Student Run News Site of Venice High School

The Oarsman

Student Run News Site of Venice High School

The Oarsman

Student Run News Site of Venice High School

The Oarsman

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Teachers Propose New Policy For “Phone Free-er” Campus

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A proposed phone policy may shape Venice’s current instructional environment. 

The Phone Free-er Campus Policy, drafted by Venice High School’s Phone Free-er Focus Group, is proposed to take effect March 1 and would restrict cell phone usage during class time and passing periods. 

The expectation would be that students keep their cell phones, headphones, and smartwatch in their lockers or backpacks. However, phone usage during nutrition and lunch would be permitted. 

The Phone Free-er Focus Group is made up of teachers concerned about cell phone’s effect on students and staff, according to Biology teacher Julia Bare, who belongs to the committee.

Bare said that the goals of the group are not just focused on taking people’s cell phones.

“The purpose of the group is to work to increase the sense of community on campus and to increase student, teacher, and staff mental health,” she said. “We’ve been trying to figure out how we can support students best and how we can encourage our students to not feel quite so trapped by their phones.”

English teacher Hazel Kight-Witham, another member of the focus group, already employs a no cell phone policy in her classroom. She has many posters promoting a “phone-free” environment on the walls and has been sharing content related to “phone-free campuses.”

According to Kight-Witham, the goal is “to really support student connection.” She said that teachers should be reminding students to put their phones away. 

Early intervention steps would include reminders and students putting phones in brown paper bags provided by administrators.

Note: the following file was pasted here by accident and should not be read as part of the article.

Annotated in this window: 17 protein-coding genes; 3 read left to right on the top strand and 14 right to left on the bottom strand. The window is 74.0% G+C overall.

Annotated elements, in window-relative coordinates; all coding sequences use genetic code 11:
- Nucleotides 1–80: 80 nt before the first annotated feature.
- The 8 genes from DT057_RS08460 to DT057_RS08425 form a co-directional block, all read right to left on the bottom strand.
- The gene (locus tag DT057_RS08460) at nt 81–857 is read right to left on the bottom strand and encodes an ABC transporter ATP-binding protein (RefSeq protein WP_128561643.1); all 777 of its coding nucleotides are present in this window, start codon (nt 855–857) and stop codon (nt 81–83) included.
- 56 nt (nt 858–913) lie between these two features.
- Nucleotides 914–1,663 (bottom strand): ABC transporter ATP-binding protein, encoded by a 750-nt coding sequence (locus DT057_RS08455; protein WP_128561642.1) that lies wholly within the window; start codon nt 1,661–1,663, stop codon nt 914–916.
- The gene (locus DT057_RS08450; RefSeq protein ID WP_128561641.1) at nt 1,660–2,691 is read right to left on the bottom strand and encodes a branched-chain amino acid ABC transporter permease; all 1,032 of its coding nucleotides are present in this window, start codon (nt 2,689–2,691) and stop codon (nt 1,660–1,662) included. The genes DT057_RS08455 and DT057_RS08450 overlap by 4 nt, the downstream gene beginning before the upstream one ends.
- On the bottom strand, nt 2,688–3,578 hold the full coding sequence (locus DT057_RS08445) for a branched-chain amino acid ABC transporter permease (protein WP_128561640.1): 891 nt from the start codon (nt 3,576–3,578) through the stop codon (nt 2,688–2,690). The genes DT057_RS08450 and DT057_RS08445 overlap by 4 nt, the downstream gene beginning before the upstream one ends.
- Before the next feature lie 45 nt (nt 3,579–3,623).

Afterwards, there is a tiered system of repressions attached to the proposed policy. According to the Schoolwide Cell Phone Policy, if a student commits a second infraction, the teacher has the responsibility to call home and log the incident. If infractions continue, additional intervention steps may include administration calling home, keeping the phone for the day, and participating in a school day intervention to determine the reasons behind the cell phone use.

Kight-Witham emphasized that all of these consequences and rules are just drafts developed by the Phone Freer Focus Group. 

According to Kight-Witham, this phone policy has been a conversation around Venice since spring of last year, but had gotten delayed due to shifts in administrators. 

Principal Yavonka Hairston-Truitt said that she wants to make sure everyone is aware of the potential for a policy before they enact it to ensure all students are prepared for this big change.

According to Hairston-Truitt, Venice is not creating a new policy. Instead, it is trying to adhere more to LAUSD’s district policy on cell phones. 

The draft of Venice’s policy that went out to staff members includes LAUSD’s policy on phones and other electronics. It says that “it is the policy of LAUSD to prohibit the use of cellular phones by students on campus” during school hours, excluding lunch and nutrition.    

Though the policies state that during lunch and nutrition students may use their phones, it is up to the School Site Council to determine this. 

“Our biggest goal is to try to create a sense of equitability and consistency with our cell phone policy,” said Hairston-Truitt.

Surveys have been sent out to students, parents, and staff about the potential policy. The survey asked about screen time, connectedness to peers, and preferences for a policy at Venice.

According to Hairston-Truitt last Friday, around 440 students completed the student survey, and around 34.2% said that they spent four to six hours a day on their phone.

Hairston-Truitt said that Venice has the potential to be a role-model for other schools in the district.

“A lot of schools in the district are looking towards us to see if we can model an effective cell phone policy,” said Hairston-Truitt. “This is an opportunity for us to be the leaders here.”

For more developments on the story, go to

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